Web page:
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In An Era Of Fake News, Advancing Face-Swap Apps Blur More Lines

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The advancement of AI-assisted face-swapping apps lets users apply the technology to an eerie new trend: pasting the faces of celebrities into pornographic videos.

Most people familiar with "face-swapping" know it as an innocuous social media feature. An algorithm captures a person's face and pastes it onto someone else's. The result is rarely seamless and often funny.

But as it grows more sophisticated, that technology has taken a sinister turn: It's now become easier to superimpose the faces of celebrities onto those of actors in pornographic films, resulting in highly-realistic fake videos.

Deepfakes, as the digital form is called, takes its name from the Redditor "deepfakes," the first person known to create these fake porn videos. Celebrities Daisy Ridley, Gal Gadot and Taylor Swift are among deepfakes' early victims.

Samantha Cole, an editor at Motherboard, who first reported on the trend, tells NPR's Scott Simon that the videos are created using a machine-learning algorithm, which is trained by processing hundreds of photos of an individual's face.

"Someone takes a dataset of one person's face — and a lot of pictures of that person's face — and then a video that they want to put it on," Cole says. "And they run a machine-learning algorithm, train it on these two images, and after a few hours, gives you the result, which is, these very realistic, fake porn videos."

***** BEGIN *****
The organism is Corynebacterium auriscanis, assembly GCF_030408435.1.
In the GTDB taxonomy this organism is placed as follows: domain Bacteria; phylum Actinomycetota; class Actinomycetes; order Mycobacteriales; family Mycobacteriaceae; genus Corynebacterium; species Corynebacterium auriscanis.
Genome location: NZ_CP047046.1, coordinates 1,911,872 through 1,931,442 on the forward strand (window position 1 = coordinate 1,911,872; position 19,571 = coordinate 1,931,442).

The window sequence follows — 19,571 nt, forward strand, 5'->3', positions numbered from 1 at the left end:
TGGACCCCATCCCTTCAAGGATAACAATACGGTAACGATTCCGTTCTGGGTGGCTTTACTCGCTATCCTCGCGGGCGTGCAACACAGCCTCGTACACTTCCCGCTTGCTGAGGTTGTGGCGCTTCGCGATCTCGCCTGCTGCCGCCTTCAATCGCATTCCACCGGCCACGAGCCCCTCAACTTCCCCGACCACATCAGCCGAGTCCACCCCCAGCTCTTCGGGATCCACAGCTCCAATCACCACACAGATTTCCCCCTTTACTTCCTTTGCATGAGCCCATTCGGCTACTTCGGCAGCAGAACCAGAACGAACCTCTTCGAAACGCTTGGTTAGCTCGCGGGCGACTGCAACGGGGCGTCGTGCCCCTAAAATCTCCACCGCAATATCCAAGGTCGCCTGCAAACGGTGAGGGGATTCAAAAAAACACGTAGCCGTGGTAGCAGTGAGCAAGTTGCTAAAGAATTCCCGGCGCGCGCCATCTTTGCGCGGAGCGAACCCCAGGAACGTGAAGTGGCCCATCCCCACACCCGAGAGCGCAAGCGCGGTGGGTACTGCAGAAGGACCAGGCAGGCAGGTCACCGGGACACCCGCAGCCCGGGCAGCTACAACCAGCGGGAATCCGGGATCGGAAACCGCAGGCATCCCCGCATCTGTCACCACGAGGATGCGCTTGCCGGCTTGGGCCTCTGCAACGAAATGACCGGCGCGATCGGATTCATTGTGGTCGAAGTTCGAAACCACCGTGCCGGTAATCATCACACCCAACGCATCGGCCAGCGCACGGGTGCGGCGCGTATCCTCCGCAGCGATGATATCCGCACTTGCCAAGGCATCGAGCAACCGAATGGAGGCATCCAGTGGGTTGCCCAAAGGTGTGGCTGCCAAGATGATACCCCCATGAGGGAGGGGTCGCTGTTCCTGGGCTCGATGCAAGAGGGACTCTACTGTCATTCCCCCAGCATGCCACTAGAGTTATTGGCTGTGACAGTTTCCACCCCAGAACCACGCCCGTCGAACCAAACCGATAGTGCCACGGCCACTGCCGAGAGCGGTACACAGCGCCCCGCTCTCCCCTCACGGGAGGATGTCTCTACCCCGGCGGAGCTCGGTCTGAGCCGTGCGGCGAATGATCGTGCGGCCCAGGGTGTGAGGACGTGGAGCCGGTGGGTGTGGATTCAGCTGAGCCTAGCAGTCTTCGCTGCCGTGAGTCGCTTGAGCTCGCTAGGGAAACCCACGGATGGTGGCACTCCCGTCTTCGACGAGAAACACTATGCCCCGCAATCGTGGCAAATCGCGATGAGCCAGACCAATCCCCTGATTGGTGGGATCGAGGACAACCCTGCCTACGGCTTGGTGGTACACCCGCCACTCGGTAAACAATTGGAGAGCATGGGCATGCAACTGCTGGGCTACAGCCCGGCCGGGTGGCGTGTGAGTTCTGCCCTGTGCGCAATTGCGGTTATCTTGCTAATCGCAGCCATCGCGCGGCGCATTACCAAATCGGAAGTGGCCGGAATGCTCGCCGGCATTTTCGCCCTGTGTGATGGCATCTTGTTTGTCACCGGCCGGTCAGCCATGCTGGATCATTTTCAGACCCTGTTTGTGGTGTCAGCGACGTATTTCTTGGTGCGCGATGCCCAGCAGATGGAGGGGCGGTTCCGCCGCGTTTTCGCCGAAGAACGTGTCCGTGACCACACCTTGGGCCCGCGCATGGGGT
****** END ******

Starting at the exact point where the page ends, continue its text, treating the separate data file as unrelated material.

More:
So, while well-photographed actors and actresses are easy targets, as the technology quickly becomes more advanced and accessible, not-so-famous faces are worried where they might show up online.

That's the talk of Reddit threads right now, Cole says, "Whether this can be done with people that they know or scraped from Facebook images or Instagram. It's definitely possible, if you have enough images of someone."

In fact, a new, user-friendly tool, FakeApp, democratizes the technology. FakeApp allows anyone to generate fake videos with their own datasets. Deepfakes enthusiasts have been inserting into movies the Internet's favorite face: Nicolas Cage.

Legally, though, this quickly-advancing technology has been outpacing the law. "It's all very hazy right now," Cole says. "Celebrities could sue for misappropriation of their images, like when you use a celebrity's face for an ad without their permission. But the average person has little recourse. Revenge porn laws don't include the right kind of language to cover this kind of situation."

Similar technologies have already stirred fears. Last year, journalist Nick Bilton considered the implications of adding two new manipulative mediums. He pointed to a video demonstrating technology researchers developed that allowed them to manipulate the facial expressions of world leaders, including Presidents Donald Trump and Vladimir Putin.

If fabricated text-based stories can snowball into events like PizzaGate, he suggested, he left the door open for the consequences that could play out on an international stage when bad actors latch onto this technology.

"Celebrities and porn performers are two groups of people that have lots of images of themselves publicly so they're easy targets for this, but so are politicians," Motherboard's Samantha Cole says. "It's going to be difficult trying to suss out all of this in an era of fake news."

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